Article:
As creatives, how do we structure our time in order to be our most inventive selves?

We often mistake talent for some type of divine gift given to a rare few, but behind that genius is often something a lot less glamorous: a defined schedule. It also takes work — a lot of work.

In his book Daily Rituals: How Artists Work, Mason Currey compiled stories about how many of our greatest artists spent their time. Gustave Flaubert said, “Be regular and orderly in your life, so that you may be violent and original in your work.”

But what exactly do the daily routines of these legendary artists look like? Take for example Willem de Kooning’s schedule as outlined in de Kooning: An American Master, by Mark Stevens and Annalyn Swan:

Typically, the couple rose late in the morning. Breakfast consisted mostly of very strong coffee, cut with the milk they kept in winter on a window ledge [...] Then the day's routine began with de Kooning moving to his end of the studio and Elaine to hers.

What is so insightful about de Kooning’s schedule is just how unvaried it is.

There is a consistency that appears throughout many of the compiled narratives in Daily Rituals: How Artists Work. Routine is used to fuel creativity. These great artists are able to find comfort, exploration, fluidity, and inventiveness from their schedules.

Check out how these legendary creatives divided their time:


Want to develop a better work routine? Discover how some of the world's greatest minds organized their days. Click image to see the interactive version (via Podio).

How do we create better work habits? By trying to follow a few guiding principles:

Set repetition

The craft of practice is just as important to an artist as their own chosen craft.

We must become good at practice itself to become good at painting, or ceramics, or whatever else we choose. While the 10,000-hour rule, popularized by Malcolm Gladwell — based on research by Psychologist Dr. Ericsson — has more or less been debunked, it’s still a good measure to understand just how long it takes to become a master in your chosen field.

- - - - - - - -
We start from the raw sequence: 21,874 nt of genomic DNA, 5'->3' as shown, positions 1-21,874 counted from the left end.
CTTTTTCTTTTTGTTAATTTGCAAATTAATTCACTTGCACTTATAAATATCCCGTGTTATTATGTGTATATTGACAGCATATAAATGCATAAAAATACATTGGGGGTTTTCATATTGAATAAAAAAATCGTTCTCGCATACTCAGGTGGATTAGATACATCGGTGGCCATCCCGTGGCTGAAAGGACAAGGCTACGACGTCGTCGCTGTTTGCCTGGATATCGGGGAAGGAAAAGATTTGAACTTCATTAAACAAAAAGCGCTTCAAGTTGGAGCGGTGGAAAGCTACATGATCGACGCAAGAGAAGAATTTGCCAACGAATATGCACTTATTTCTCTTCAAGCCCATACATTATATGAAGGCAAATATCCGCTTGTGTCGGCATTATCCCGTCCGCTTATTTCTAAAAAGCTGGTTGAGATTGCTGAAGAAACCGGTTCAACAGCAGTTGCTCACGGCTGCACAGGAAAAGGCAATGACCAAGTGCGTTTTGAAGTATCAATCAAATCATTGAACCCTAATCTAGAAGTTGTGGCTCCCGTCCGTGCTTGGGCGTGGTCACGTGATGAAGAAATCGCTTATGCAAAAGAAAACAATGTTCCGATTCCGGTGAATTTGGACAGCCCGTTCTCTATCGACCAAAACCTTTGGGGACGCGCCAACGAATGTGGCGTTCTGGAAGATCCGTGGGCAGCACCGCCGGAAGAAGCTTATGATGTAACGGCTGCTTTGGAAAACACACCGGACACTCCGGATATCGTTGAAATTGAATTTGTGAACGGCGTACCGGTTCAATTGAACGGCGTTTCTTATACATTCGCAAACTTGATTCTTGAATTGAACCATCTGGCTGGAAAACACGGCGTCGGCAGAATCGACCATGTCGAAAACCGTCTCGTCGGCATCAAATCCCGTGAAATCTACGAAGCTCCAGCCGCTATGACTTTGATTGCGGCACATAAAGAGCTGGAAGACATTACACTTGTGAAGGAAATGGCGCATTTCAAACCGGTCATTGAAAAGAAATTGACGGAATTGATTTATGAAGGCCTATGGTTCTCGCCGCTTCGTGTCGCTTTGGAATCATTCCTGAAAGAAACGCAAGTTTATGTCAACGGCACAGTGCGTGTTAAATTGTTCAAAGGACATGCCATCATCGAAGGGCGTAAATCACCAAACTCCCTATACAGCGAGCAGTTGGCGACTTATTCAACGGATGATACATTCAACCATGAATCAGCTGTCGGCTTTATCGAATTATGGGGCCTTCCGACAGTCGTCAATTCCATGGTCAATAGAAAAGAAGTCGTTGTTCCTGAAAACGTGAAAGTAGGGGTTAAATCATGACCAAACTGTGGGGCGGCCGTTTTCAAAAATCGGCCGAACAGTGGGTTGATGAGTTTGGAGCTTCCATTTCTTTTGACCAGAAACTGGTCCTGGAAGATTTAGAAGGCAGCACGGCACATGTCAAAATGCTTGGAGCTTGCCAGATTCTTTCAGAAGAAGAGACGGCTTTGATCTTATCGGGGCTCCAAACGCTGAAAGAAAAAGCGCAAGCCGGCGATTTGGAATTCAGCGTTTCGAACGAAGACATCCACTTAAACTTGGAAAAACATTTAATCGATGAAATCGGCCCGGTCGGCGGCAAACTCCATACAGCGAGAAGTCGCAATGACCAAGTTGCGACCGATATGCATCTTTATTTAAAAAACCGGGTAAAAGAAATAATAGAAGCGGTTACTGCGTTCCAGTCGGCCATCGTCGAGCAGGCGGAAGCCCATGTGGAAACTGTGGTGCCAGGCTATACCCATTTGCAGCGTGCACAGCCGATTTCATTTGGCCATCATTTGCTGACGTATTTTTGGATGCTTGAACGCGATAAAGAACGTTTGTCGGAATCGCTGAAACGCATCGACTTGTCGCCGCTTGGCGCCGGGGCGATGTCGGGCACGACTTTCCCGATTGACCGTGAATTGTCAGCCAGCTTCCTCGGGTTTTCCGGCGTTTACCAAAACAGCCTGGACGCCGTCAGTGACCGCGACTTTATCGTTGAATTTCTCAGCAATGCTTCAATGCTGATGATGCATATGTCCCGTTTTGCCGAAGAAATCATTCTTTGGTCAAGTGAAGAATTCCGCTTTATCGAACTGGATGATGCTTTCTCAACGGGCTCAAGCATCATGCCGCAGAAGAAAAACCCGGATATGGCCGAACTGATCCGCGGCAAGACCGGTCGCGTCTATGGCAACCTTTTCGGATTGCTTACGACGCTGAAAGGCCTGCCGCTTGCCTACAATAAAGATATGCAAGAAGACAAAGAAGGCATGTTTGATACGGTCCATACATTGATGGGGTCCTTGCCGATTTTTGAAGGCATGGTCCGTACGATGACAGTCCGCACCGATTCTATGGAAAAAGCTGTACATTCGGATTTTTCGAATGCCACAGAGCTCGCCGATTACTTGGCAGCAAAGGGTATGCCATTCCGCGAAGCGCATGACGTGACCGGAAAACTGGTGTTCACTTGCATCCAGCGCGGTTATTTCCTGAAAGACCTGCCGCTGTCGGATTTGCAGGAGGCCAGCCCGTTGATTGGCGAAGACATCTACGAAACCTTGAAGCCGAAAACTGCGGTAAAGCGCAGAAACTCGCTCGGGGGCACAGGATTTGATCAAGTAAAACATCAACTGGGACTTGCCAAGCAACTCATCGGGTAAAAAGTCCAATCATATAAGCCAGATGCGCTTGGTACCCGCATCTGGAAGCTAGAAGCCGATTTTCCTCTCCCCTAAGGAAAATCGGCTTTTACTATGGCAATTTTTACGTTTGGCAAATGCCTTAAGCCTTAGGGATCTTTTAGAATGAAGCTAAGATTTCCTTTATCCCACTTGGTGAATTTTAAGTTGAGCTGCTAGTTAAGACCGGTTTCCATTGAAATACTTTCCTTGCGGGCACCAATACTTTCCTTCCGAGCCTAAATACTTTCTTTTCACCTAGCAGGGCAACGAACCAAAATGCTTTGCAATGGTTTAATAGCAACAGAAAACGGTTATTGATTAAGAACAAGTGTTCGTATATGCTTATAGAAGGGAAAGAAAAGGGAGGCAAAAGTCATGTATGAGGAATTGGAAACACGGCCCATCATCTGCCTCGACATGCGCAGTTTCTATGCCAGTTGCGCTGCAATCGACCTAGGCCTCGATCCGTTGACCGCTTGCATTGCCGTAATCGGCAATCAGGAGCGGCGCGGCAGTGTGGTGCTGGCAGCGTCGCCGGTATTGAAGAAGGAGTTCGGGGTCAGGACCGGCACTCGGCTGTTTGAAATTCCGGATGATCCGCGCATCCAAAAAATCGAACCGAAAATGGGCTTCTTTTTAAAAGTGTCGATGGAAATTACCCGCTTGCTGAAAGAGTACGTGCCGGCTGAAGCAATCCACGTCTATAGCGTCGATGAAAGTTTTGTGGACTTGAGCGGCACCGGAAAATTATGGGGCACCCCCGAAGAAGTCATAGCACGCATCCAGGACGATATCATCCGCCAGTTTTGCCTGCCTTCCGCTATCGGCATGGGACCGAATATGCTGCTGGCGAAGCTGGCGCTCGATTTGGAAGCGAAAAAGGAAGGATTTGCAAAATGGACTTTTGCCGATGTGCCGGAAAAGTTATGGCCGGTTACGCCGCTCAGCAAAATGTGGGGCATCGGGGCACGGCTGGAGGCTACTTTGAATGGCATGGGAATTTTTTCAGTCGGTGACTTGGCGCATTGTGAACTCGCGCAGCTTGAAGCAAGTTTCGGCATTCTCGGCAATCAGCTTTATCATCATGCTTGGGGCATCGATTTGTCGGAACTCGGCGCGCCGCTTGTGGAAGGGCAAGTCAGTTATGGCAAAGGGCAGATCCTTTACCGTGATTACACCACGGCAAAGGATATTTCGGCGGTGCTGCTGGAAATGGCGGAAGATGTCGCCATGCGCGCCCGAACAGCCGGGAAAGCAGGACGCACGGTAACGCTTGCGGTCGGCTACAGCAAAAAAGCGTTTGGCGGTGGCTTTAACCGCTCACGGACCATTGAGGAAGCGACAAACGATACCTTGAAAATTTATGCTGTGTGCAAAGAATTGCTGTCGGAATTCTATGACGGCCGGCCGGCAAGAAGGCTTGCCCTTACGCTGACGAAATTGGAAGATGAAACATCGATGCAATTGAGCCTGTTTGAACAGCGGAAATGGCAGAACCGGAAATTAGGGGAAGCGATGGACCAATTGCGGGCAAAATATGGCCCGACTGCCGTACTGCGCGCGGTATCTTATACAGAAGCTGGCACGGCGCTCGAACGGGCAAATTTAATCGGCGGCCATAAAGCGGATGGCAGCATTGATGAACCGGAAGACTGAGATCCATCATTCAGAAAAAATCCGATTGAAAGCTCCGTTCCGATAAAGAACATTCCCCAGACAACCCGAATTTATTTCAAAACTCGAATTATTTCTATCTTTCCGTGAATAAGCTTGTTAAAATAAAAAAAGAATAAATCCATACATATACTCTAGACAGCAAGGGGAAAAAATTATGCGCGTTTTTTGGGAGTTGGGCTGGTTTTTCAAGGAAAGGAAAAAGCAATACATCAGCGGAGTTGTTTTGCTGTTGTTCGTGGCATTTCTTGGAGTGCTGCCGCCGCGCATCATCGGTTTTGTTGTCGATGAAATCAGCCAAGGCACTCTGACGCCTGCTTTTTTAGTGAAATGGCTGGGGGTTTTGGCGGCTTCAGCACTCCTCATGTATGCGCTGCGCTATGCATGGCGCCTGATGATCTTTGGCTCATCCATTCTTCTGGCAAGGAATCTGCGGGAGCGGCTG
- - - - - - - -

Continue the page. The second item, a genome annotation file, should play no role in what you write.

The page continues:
Think in terms of sprints

Almost as important as how often you practice, however, is HOW you practice. Deliberate practice requires focus. Keeping practice time limited to a certain timeframe allows you to intensely focus on what you are developing.

For instance, 90 minutes of pure concentration is better than four hours of mindless or distracted practice.

Tony Schwartz, founder of The Energy Project believes this method makes companies more productive by allowing employees to actually achieve more by segmenting their mental energy into smaller chunks.

Commit even when it isn’t going well

Fail more. Fail better.

These words from Samuel Beckett have become the guiding words in some of the leading tech companies in Silicon Valley, but it also can be applied to the work of an artist. 

Take your failures and learn from them. Failing means you are working. It means you are taking risks and trying something new. The people who fail the most, eventually catch on to something.

Give yourself room to make mistakes, even if you are an expert in your field. Perhaps, if you are considered a master in your disciple, give yourself permission to make mistakes — it means you are trying something new.  

Stick to a schedule

Many studies have found that, as humans, we have a limited amount of “cognitive bandwidth.” A

By finding a schedule that works for us, we eliminate overwhelming ourselves with choices about where and when to do things. The Guardian shares that psychologist William James believed habits allow us to "free our minds to advance to really interesting fields of action."

As artists, why would we want to waste our creative energy on scheduling tasks?

Consider your schedule from a problem-solving angle. Where are you spending the most time? Are you making the progress you want? What can you cut out and where can you make improvements?

What if you could take all the legwork out of scheduling and free up more mental energy for your artwork?

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